| "There's so much media that is owned by so few people, and they really have a control of what people see and what they think. What we are trying to do is drive a little wedge in there and get people to question what it is that they are surrounded by." |
"Reset came up right before we started the war with Iraq. We were hearing all this stuff on NPR and getting more and more pissed off on how Bush was running the country into the ground, which was all part of the genesis of this project," explains Lo Res. "The war definitely inspired us to get started. Hopefully, our thoughts and our concept will inspire other people to think of it in a different aspect." The second issue also takes aim at apolitical commercial rap and "Empty V, aka MTV," for refusing to air a commercial opposing war directed by Academy Award-winning director Barbara Kopple, then depicts Dubya rhyming "damn it feels good to be a gangsta getting voted into the White House." There is also a hilarious pseudo-protest by madmedia and Cruz Ortiz using street teatro to undermine a March 2003 anti-immigration rally in front of the Alamo.
A brief segment underlines the Reset philosophy with a quote from Malcolm X: "In World War II, this country could use its news media to propagandize and make the whole American public love the Russians and the Chinese, and hate the Germans and the Japanese. And then after the war, they changed it, and made the American public love the Germans and love the Japanese and hate the Russians and hate the Chinese, which shows that they can make the American public love whom they will and hate whom they will."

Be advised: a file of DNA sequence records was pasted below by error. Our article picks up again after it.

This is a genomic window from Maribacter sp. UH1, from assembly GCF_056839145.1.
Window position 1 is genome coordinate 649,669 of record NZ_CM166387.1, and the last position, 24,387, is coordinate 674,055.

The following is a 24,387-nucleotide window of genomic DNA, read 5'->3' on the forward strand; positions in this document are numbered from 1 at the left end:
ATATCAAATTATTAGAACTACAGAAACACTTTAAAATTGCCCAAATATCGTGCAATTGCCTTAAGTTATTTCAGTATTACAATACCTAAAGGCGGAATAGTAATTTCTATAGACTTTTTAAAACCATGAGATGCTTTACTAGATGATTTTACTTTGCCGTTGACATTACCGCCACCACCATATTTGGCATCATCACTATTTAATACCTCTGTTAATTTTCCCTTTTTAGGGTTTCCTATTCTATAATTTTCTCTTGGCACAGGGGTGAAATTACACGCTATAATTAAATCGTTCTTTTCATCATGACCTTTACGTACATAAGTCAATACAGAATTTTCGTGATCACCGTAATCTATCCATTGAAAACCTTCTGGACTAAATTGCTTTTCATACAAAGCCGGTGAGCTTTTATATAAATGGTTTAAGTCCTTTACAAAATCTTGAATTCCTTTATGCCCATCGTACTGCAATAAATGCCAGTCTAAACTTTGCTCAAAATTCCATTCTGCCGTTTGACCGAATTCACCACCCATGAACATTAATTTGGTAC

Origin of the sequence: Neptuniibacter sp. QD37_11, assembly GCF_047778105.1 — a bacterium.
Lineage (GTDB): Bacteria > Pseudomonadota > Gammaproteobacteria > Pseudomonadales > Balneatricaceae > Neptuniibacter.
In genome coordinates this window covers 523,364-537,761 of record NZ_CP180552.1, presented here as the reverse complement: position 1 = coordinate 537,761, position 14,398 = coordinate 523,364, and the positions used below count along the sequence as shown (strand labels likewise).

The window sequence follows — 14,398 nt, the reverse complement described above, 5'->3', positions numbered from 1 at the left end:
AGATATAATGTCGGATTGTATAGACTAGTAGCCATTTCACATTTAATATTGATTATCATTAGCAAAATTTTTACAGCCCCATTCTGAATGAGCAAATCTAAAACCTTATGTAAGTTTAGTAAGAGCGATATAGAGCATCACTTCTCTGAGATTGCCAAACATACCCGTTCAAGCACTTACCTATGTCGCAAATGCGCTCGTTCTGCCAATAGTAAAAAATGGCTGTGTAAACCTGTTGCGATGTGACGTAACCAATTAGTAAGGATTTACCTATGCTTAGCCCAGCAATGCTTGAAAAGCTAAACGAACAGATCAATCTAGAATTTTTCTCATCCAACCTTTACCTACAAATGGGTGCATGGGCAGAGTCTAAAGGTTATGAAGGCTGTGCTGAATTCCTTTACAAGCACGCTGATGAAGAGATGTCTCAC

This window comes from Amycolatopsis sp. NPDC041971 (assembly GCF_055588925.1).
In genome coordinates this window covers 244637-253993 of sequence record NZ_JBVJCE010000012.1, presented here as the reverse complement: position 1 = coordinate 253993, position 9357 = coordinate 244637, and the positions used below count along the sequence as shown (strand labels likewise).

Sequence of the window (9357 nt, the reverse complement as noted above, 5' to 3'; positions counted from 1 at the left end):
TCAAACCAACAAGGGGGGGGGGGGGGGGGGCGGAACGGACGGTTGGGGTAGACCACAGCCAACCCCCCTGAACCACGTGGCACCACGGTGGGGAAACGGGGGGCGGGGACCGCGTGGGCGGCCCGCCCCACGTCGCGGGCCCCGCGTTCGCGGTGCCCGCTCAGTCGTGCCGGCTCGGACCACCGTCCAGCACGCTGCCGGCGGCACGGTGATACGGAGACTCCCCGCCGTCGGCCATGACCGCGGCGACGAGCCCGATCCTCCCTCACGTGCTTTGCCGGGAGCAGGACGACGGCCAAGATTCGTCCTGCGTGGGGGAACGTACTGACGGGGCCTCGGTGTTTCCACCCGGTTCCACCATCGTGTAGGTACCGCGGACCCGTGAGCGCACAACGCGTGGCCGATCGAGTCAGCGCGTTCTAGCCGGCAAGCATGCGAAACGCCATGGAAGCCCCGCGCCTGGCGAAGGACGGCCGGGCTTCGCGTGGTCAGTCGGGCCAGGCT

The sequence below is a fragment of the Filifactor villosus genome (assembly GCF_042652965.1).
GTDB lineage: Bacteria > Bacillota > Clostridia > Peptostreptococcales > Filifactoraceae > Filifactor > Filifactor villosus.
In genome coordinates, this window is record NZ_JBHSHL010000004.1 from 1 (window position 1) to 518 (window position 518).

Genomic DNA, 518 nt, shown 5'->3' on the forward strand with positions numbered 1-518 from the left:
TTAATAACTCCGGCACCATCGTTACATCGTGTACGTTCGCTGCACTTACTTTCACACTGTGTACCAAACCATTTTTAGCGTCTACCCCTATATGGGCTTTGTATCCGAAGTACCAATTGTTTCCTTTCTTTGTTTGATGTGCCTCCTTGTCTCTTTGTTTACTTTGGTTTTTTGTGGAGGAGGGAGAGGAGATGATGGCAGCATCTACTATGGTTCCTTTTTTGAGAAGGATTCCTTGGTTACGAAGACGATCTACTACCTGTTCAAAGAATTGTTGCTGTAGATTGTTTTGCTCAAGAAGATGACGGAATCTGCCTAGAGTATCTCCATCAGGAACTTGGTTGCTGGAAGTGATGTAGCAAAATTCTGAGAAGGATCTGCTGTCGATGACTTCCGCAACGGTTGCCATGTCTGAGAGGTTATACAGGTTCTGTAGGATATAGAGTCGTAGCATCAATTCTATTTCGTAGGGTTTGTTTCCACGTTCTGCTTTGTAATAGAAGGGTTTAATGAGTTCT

| Lauryn Hill, as she appears in Reset (courtesy photo)
Completed this past October, the third issue of Reset focuses primarily on music performances by the Turtleheads, Sexto Sol, and the touring Triple Threat DJs. The issue also includes local footage from recent art functions, including the third annual Clogged Caps grafitti festival and madmedia's ambitious Manifesto production. Performance art and drama are represented with segments showcasing the calo-fused poetry of writer Anthony Flores, and an excerpt from the local play Pocho/a, entitled "Maria La Roach Killer," which references Oscar Zeta Acosta, La Bamba, and animated Raid commercials. The issue concludes with a dynamic live set from Lauryn Hill's recent Smoking Grooves/Unplugged tour, which blends dialogue toward the audience with an un-released track.
The Reset crew is completing a DVD documentary on this year's Clogged Caps, commissioned by the Prhymemates hip-hop collective, in addition to beginning work on Reset #4. For Turkano, the struggle continues - but not alone. "For us, getting together and trying to put our collective voices and visions into this project is very political because capitalism breeds `modularity`. You might know something, I might know something, he might know something, and if we all just know something but we don't discuss it, it's not doing any good. Once we start to project our voices, and start to think and talk and communicate with one another, we learn more together. This is all just an impetus for discussion we want started." •
For copies of Reset, or to submit a story for future issues, visit www.Resetvideo.com or call 320-2911.